Spider-Man 2 (2004)
After years in development hell Spider-Man made it to the screen in 2002, directed by cult horror film director and comic book fan Sam Raimi. Though hobbled in some way by real-world events the movie still managed to combine Raimi's signature style with a faithful telling of Spider-Man's origins. At the heart was a story about Peter Parker (Tobey Maguire), in every other way a normal working-class teenage boy growing up in New York, entering adulthood and learning about responsibility, albeit helped along by a bite from a genetically enhanced spider.
Though he loves Mary Jane Watson (Kirsten Dunst) he has decided to let her go in order to protect her. Harry Osborne (James Franco), Parker's best friend, is reeling from the death of his father (Willem Dafoe). Harry is not aware that his father was the Green Goblin that terrorized the city, nor that he was killed by one of his own devices, leading him to devote much of his time in pursuit of his revenge against Spider-Man. In Spider-Man 2 we join everyone two years after the events in the first movie, with Harry the head of Oscorp and carrying on his father's work. In this case it's in conjunction with a scientist named Otto Octavius (Alfred Molina), who is experimenting with cold fusion.
Parker is doing a paper on Octavius, but his life as Spider-Man is affecting his personal relationships as well as his ability to study or hold a job. When Octavius's experiment goes wrong the smart arms that he uses to manipulated his machinery take over and feed his obsessive desire to succeed, and the newly christened "Doc Ock" becomes New York's newest supervillain. However, after rescuing Aunt May from Octavius during a bank robbery, Peter finds his powers are fading. While Doc Ock pursues his goal of making his device work at any cost Parker decides it is time to give up the mantle of Spider-Man and get back to simply being Peter Parker.
Where the first film was all about puberty and coming of age, this one is about young adulthood and uncertainty. Although Parker is obviously an older Millennial in this movie it was still something that rang true for many of Generation X who, though largely in their 30s by this time, were facing similar questions about their place in the world. I think that is why this is still considered, after all these years, one of if not the best superhero film made. Many of its themes carry on from generation to generation, and while Raimi (as well as the bevy of screenwriters that collaborated on this) is certainly not subtle about any of it, rewatching Spider-Man 2 it is obvious there was no need to be. If this was any other superhero film the fact that Peter Parker's personal problems take preference would be a legitimate complaint, but in this case Doc Ock largely exists as a mirror to Parker's own insecurities.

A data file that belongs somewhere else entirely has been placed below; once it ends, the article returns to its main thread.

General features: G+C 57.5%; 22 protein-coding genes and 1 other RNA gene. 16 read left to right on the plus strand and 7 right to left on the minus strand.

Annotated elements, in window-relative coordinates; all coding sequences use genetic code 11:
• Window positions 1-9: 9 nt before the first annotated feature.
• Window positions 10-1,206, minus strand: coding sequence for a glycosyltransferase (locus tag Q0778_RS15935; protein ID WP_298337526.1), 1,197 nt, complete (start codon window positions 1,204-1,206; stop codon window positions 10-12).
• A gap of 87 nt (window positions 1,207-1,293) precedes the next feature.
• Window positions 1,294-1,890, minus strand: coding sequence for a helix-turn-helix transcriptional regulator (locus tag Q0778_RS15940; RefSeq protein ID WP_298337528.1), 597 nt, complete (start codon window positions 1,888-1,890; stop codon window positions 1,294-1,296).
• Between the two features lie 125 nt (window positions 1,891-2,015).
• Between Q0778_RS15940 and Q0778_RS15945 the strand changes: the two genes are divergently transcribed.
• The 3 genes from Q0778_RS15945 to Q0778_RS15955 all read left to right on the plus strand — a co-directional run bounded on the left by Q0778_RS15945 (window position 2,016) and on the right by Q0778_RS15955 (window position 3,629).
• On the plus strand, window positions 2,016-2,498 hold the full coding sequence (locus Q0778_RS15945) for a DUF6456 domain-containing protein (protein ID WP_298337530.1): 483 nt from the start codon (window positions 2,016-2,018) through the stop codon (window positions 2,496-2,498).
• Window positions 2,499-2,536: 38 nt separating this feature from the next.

That doesn't mean Spider-Man 2 forgets what it is. There are three major action sequences: the bank robbery, another involving a runaway elevated train and, of course, the final battle between Spider-Man and Doc Ock. There is also a hospital scene, where doctors try to remove the smart arms from Octavius, that would fit in with any of Raimi's horror films. Despite the fact that this has multiple writers - often a kiss of death - they were largely working from Raimi's ideas, and these action scenes are all him. As are a number of classic comic-book style transitions.
Maguire does a wonderful job of communicating Parker's early-life crisis, while both James Franco and Alfred Molina present tortured and tragic villains, with Harry Osborne hurtling unknowing to his own destiny as his obsession with revenge against Spider-Man becomes the single focus of his life. Unfortunately Kirsten Dunst is a weak point. Mary Jane was there for motivation and conflict in the first movie, so it didn't matter if she was fleshed out beyond being what she was to Peter. Unfortunately, this time around the romance is supposed to be on a more adult level, but Watson is still just plot convenience and, at the end, a typical damsel in distress. When she tries to be more it falls flat.
While I believe that Spider-Man 2 largely lives up to its reputation after all these years the age of the CGI shows. Despite a large amount of computer effects Doc Ock's arms are, in most cases, practical effects operated off-screen, and many of the stunts are real and often performed by the actors themselves, including Tobey Maguire doing a backflip over a car when his scooter is hit. Raimi also wisely makes it clear that the New York we are seeing is not ours. Besides the elevated trains Mary Jane's fiancée John Jameson (Daniel Gillies), who happens to be the son of Dailey Bugle owner J. Jonah Jameson (J.K. Simmons), is an astronaut recently back from a mission to the moon. This is one of a number of alternate New Yorks and Spider-Men, something made clearer recently with Spider-Man: Into the Spider-Verse and Spider-Man: No Way Home.
Despite an underwhelming performance by one of the leads and some obvious elements that make it of its time, Spider-Man 2, especially with an hilarious scene added in to the extended version, still puts most of the current Marvel output to shame. It's not afraid to focus on the issues of its main character nor to have a villain that wants to do more than get revenge for some imagined wrong. The one disappointment is that it sets up so much for the third movie that, due to various factors, fails to be delivered. It's one of the perfect examples of how it matters what one is doing now and how quickly fortunes can change.
Spider-Man 2 (2004)
Time: 127 minutes
Starring: Tobey Maguire, Kirsten Dunst, James Franco, Alfred Molina, Rosemary Harris
Director: Sam Raimi
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